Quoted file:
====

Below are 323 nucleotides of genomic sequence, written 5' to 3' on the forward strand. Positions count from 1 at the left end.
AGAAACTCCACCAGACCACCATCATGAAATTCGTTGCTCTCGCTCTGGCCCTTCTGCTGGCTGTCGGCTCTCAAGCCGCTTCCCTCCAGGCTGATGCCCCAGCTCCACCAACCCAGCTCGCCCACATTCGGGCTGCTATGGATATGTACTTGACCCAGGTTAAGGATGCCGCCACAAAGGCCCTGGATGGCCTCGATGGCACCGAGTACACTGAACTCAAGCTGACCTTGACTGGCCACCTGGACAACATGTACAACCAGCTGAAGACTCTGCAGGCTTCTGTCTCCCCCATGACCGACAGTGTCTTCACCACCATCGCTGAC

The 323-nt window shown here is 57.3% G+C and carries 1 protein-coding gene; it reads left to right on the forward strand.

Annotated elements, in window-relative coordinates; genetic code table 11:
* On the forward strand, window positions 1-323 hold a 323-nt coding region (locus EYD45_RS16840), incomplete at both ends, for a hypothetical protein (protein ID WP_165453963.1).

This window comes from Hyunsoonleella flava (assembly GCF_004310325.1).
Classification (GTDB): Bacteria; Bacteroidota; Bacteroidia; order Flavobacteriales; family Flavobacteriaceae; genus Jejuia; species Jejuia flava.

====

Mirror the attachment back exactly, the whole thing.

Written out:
Below are 323 nucleotides of genomic sequence, written 5' to 3' on the forward strand. Positions count from 1 at the left end.
AGAAACTCCACCAGACCACCATCATGAAATTCGTTGCTCTCGCTCTGGCCCTTCTGCTGGCTGTCGGCTCTCAAGCCGCTTCCCTCCAGGCTGATGCCCCAGCTCCACCAACCCAGCTCGCCCACATTCGGGCTGCTATGGATATGTACTTGACCCAGGTTAAGGATGCCGCCACAAAGGCCCTGGATGGCCTCGATGGCACCGAGTACACTGAACTCAAGCTGACCTTGACTGGCCACCTGGACAACATGTACAACCAGCTGAAGACTCTGCAGGCTTCTGTCTCCCCCATGACCGACAGTGTCTTCACCACCATCGCTGAC

The 323-nt window shown here is 57.3% G+C and carries 1 protein-coding gene; it reads left to right on the forward strand.

Annotated elements, in window-relative coordinates; genetic code table 11:
* On the forward strand, window positions 1-323 hold a 323-nt coding region (locus EYD45_RS16840), incomplete at both ends, for a hypothetical protein (protein ID WP_165453963.1).

This window comes from Hyunsoonleella flava (assembly GCF_004310325.1).
Classification (GTDB): Bacteria; Bacteroidota; Bacteroidia; order Flavobacteriales; family Flavobacteriaceae; genus Jejuia; species Jejuia flava.